Creative planning can help kitchen designers develop small-space solutions that feel and function like their big-kitchen counterparts.
Think vertically. Rather than standard 24"+ base cabinet depth, increase walk space by replacing traditional wall and base cabinets with 12"- to 18"-deep tall storage cabinetry. This eliminates lost backsplash wall space, while increasing walkways.
Whatever the room’s shape or size, plan multi-tasking areas. For example, a small kitchen cannot accommodate a freestanding table that you walk around that is only used for dining. Counters/tables need to serve for prep/dining/computing/etc.
Move away from the idea of full-sized, single-purpose appliances. A tiny kitchen with a double oven doesn’t work. However, a small kitchen with a drop-in or freestanding range (featuring a whole-sized oven) can be easily coupled with a microwave/convection oven combination.
Use the backsplash. This is the most wasted space in a kitchen. Utilizing storage systems designed for hanging shallow items allows this area to replace a drawer bank.
Reintroduce yourself to improved downdraft ventilation systems. Too often, we settle for a microwave/hood combination in a small kitchen because we remember past downdraft system engineering that didn’t exhaust well. New equipment does a much better job.
Learn about the functionality of induction cooktops. They provide countertop as well as a cooking surface. (Some appliance experts predict that this type of heat transference will replace space-consuming high BTU-rated gas burners for surface cooking in the future.)
Integrate chopping/draining/rinsing activities right into the sink design itself. Rather than assuming these activities need to be accomplished at the countertop adjacent to the sink, look at new 30"- to-36"-wide sinks that are designed with food preparation accessories that work within the sink area.
Consider separating the primary refrigerator from its corresponding freezer. Accessibility to the fresh food storage is the most critical element in a small space. To create the most workable arrangement, the freezer might need to be located in an adjacent space.
Consider shallow base cabinets in some areas. This may allow you to intersect a wall with a door or other structural element. It’s important that you maximize counter space as well as the cabinetry.
Reintroduce yourself to some of the new hardware that allows for pull-out chopping surfaces or pull-out tables. We first saw these types of “multi-tasking” surfaces in the mid-’80s. One new table system from Häfele America pulls out on legs. It is as sturdy as a free-standing table. I’ve seen some examples of tables that are at the end of a cabinet run with sliding hardware so that the table can move along the work surface at a 90-degree angle to the counter. Häfele has a great pull system that allows a small counter to be against the wall, then it rolls around on casters to serve as an eating area.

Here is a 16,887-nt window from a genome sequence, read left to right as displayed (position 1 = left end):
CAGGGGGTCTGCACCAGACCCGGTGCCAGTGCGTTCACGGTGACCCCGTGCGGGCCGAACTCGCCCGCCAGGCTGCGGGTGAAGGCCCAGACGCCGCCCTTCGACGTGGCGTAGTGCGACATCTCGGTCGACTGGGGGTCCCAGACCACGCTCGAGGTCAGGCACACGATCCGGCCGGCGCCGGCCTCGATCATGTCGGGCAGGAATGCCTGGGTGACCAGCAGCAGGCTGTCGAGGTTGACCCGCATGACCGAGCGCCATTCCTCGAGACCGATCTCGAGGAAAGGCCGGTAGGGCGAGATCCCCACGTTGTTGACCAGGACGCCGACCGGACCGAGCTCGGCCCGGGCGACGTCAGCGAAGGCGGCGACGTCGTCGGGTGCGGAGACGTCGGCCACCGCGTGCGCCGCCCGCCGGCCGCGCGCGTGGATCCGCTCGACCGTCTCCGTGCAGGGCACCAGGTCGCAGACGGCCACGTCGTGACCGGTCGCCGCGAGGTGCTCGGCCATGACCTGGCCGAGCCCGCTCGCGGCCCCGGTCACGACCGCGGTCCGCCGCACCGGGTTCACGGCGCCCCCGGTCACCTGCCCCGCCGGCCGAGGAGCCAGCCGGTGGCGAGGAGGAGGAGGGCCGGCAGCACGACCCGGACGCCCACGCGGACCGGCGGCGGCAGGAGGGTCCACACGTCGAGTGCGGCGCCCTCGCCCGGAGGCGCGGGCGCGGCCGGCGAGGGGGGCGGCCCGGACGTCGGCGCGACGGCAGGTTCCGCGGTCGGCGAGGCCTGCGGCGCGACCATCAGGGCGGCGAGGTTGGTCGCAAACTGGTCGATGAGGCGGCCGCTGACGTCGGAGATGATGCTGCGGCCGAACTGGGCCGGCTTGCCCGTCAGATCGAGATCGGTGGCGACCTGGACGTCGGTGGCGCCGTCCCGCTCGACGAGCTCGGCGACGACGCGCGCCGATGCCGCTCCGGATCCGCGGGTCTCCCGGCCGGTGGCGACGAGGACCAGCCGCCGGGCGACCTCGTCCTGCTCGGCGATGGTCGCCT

Don’t overlook the functionality of a corner sink, whether there’s a window or not. Placing a single sink in the corner in a diagonal cabinet allows you to maximize the length of an uninterrupted counter surface on one or both sides of the water appliance. Even if a window is along the counter space elsewhere, don’t automatically think you need to tie the sink to the window.
Take another look at tall, narrow pantry pull-outs. They were first introduced some years ago with wire shelves. Many designers found their clients did not like cleaning these “oven rack” shelf systems. Today, these storage units have a solid “non-skid” surface. Beautifully engineered and of very sturdy construction, they could be just the answer in a small 12" space next to a refrigerator or in another area.
Find extra floor and wall space adjacent to the kitchen by installing new stacking washer/dryer combinations. New laundry equipment is very efficient and can handle regular loads as well as hand washables. The high value for this appliance is that the full-sized, front-loading washer and dryer can be stacked on top of one another in a 30"x30" cube.
If you haven’t seen the movie Julie & Julia, do enjoy it! Or, go online to the Smithsonian and take a look at Julia Child’s original kitchen. In her small Connecticut home (where she filmed her original TV shows), she used a peg board wall hanging system to keep all of her frequently used pots and pans easily accessible. If you have a shallow wall space, think about hanging the pots, pans, lids, pot holders and oven top utensils. This is an excellent way to save base cabinet space for something else. An alternative to the “Julia Child” look: rather than her peg board solution, stack two to four wall-mounted bars with S hooks. The advantage to such bars is that the
S hooks are completely free to move in any direction based on what type of utensil they are storing.
As you will see in many small kitchen solutions, shallow, tall pantries are excellent alternatives to wall and base combinations – once your countertop requirement has been met. The smaller the kitchen, the easier it is to lose things in it – because, when space is at a premium, we tend to pack things onto shelves and cabinets without much thought for how easy they will be to find later. The same goes for worktops, which get cluttered with gadgets, utensils, storage jars and plug-in electrical equipment, so you find that you have to move things just to find space to work on. Tall cabinets can contain clutter better than bases and open counters!
“Big” thinking is a winning approach for designers challenged with existing small kitchens. These Pacific Northwest kitchen solutions demonstrate how to maximize existing square footage, add new small footage economically and “trade places” by reorganizing living/activity spaces adjacent to the kitchen.